Advanced Search
MyIDEAS: Login to save this paper or follow this series

Training and Establishment Survival

Contents:

Author Info

  • Collier, William

    (University of Kent at Canterbury)

  • Francis Green
  • John Peirson
  • David Wilkinson

Abstract

We investigate the relationship between training and the likelihood of commercial survival over a 7-year period, using a survey of British establishments. We find that in stablishments of 200 or more employees, increased training of those in Professional, Sales, and Clerical and Secretarial occupations is associated with a greater chance of survival. In smaller establishments of less than 200 employees, increased training for Operatives and Assembly workers, Personal and Protective Service workers, and Craft and Technical workers is associated with better chances of survival. We interpret these findings as suggesting that training for these groups generated above-normal returns and indicates under-investment in training by such firms. There is no evidence to suggest under-investment in management training.

Download Info

If you experience problems downloading a file, check if you have the proper application to view it first. In case of further problems read the IDEAS help page. Note that these files are not on the IDEAS site. Please be patient as the files may be large.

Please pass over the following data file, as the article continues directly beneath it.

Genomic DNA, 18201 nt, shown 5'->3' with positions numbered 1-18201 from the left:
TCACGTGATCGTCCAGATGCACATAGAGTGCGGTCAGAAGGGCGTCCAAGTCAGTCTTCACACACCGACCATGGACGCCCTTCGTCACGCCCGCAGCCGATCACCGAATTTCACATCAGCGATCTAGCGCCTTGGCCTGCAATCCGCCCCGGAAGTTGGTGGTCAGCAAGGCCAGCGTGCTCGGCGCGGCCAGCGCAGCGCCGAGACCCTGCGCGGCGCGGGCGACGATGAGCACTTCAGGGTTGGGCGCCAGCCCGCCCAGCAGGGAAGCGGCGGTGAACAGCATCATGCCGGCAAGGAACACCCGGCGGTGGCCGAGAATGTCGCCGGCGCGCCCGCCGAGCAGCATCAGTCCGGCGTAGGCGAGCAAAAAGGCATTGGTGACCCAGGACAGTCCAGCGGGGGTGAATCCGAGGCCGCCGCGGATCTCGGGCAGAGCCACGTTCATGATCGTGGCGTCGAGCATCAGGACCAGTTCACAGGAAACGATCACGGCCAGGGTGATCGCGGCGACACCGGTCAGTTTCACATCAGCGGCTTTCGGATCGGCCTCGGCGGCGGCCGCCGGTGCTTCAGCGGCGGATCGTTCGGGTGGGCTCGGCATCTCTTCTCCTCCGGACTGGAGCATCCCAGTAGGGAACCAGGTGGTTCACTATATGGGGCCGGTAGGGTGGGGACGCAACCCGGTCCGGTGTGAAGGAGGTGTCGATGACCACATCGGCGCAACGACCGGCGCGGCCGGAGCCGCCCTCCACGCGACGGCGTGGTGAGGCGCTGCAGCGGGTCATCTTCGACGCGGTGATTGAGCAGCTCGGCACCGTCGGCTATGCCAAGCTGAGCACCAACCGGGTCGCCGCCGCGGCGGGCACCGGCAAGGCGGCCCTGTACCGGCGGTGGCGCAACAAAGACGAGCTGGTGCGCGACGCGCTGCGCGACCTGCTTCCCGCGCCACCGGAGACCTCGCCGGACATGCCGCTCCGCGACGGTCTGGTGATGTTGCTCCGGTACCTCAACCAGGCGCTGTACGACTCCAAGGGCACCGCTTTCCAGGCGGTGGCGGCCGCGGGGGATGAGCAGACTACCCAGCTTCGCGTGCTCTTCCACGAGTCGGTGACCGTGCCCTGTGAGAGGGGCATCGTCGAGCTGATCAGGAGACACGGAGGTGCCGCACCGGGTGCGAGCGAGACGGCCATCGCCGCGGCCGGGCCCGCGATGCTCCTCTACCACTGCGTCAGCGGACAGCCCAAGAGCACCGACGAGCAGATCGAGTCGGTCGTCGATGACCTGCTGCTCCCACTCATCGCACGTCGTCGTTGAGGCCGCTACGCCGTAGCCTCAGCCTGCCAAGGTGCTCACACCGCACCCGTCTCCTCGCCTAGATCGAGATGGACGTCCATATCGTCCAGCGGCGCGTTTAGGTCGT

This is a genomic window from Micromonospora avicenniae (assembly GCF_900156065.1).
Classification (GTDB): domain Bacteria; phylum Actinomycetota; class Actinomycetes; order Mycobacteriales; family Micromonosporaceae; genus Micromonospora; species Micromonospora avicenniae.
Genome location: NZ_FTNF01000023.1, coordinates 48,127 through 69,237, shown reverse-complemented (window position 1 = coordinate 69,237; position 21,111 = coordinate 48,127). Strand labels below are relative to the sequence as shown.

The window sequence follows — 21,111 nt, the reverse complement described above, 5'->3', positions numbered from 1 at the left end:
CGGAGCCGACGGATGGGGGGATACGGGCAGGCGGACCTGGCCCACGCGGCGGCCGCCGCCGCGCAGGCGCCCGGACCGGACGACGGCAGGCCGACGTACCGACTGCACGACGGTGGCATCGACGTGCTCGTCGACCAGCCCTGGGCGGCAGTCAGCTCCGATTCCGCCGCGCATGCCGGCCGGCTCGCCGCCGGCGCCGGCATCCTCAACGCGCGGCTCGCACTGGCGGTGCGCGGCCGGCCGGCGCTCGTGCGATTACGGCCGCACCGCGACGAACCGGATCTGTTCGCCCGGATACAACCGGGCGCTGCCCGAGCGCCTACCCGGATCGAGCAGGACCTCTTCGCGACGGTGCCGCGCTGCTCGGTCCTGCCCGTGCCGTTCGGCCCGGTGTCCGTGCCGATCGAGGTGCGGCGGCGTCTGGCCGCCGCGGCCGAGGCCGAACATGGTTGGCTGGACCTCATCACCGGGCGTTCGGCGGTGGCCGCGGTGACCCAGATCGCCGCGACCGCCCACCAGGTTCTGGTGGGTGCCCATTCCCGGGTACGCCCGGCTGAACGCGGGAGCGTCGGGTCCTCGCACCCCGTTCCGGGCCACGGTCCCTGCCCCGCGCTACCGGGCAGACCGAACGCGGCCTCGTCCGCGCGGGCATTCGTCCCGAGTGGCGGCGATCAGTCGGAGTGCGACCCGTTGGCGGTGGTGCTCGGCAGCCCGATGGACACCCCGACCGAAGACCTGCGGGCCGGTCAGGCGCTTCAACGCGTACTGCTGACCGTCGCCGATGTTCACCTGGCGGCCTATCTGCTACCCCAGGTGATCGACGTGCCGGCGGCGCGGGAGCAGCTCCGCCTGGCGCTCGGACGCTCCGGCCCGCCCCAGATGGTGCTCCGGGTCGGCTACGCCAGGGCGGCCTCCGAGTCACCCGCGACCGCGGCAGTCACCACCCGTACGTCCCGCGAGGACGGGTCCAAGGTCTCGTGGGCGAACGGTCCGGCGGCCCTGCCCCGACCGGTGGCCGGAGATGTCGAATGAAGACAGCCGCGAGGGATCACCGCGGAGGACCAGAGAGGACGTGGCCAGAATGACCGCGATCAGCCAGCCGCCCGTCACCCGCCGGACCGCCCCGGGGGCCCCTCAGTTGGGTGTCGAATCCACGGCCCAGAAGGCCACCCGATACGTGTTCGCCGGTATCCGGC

File URL: http://repec.org/res2003/Collier.pdf
File Function: full text
Download Restriction: no

Bibliographic Info

Paper provided by Royal Economic Society in its series Royal Economic Society Annual Conference 2003 with number 48.

as in new window
Length:
Date of creation: 04 Jun 2003
Date of revision:
Handle: RePEc:ecj:ac2003:48

Contact details of provider:
Postal: Office of the Secretary-General, School of Economics and Finance, University of St. Andrews, St. Andrews, Fife, KY16 9AL, UK
Phone: +44 1334 462479
Email:
Web page: http://www.res.org.uk/society/annualconf.asp
More information through EDIRC

Related research

Keywords: training; survival; economic performance;

Other versions of this item:

Find related papers by JEL classification:

This paper has been announced in the following NEP Reports:

References

References listed on IDEAS
Please report citation or reference errors to , or , if you are the registered author of the cited work, log in to your RePEc Author Service profile, click on "citations" and make appropriate adjustments.:
as in new window
  1. Acemoglu, Daron & Pischke, Jörn-Steffen, 1998. "The Structure of Wages and Investment in General Training," CEPR Discussion Papers 1833, C.E.P.R. Discussion Papers.
  2. Agarwal, Rajshree, 1996. "Technological activity and survival of firms," Economics Letters, Elsevier, vol. 52(1), pages 101-108, July.
  3. Bartel, Ann P, 1995. "Training, Wage Growth, and Job Performance: Evidence from a Company Database," Journal of Labor Economics, University of Chicago Press, vol. 13(3), pages 401-25, July.
  4. Alba-Ramirez, Alfonso, 1994. "Formal Training, Temporary Contracts, Productivity and Wages in Spain," Oxford Bulletin of Economics and Statistics, Department of Economics, University of Oxford, vol. 56(2), pages 151-70, May.